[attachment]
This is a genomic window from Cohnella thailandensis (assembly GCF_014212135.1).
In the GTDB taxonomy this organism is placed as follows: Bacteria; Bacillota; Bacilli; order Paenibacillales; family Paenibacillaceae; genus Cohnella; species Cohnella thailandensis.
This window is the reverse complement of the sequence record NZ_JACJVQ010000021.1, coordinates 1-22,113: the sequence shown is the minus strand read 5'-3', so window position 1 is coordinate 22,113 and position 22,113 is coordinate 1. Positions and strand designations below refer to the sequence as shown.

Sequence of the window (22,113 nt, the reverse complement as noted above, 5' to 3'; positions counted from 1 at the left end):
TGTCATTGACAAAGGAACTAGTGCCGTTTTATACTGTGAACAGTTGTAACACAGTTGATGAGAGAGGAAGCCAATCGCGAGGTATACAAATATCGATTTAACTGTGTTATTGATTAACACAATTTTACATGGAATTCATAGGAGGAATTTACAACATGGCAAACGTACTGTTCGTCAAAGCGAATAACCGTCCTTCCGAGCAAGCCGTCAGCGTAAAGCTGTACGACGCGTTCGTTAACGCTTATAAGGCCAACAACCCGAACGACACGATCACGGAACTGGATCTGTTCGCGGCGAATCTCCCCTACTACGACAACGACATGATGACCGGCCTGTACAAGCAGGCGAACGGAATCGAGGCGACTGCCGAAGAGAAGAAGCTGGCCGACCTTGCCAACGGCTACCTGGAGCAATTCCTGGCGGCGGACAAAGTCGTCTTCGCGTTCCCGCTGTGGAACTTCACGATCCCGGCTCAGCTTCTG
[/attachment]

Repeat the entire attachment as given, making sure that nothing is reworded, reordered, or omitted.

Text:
This is a genomic window from Cohnella thailandensis (assembly GCF_014212135.1).
In the GTDB taxonomy this organism is placed as follows: Bacteria; Bacillota; Bacilli; order Paenibacillales; family Paenibacillaceae; genus Cohnella; species Cohnella thailandensis.
This window is the reverse complement of the sequence record NZ_JACJVQ010000021.1, coordinates 1-22,113: the sequence shown is the minus strand read 5'-3', so window position 1 is coordinate 22,113 and position 22,113 is coordinate 1. Positions and strand designations below refer to the sequence as shown.

Sequence of the window (22,113 nt, the reverse complement as noted above, 5' to 3'; positions counted from 1 at the left end):
TGTCATTGACAAAGGAACTAGTGCCGTTTTATACTGTGAACAGTTGTAACACAGTTGATGAGAGAGGAAGCCAATCGCGAGGTATACAAATATCGATTTAACTGTGTTATTGATTAACACAATTTTACATGGAATTCATAGGAGGAATTTACAACATGGCAAACGTACTGTTCGTCAAAGCGAATAACCGTCCTTCCGAGCAAGCCGTCAGCGTAAAGCTGTACGACGCGTTCGTTAACGCTTATAAGGCCAACAACCCGAACGACACGATCACGGAACTGGATCTGTTCGCGGCGAATCTCCCCTACTACGACAACGACATGATGACCGGCCTGTACAAGCAGGCGAACGGAATCGAGGCGACTGCCGAAGAGAAGAAGCTGGCCGACCTTGCCAACGGCTACCTGGAGCAATTCCTGGCGGCGGACAAAGTCGTCTTCGCGTTCCCGCTGTGGAACTTCACGATCCCGGCTCAGCTTCTG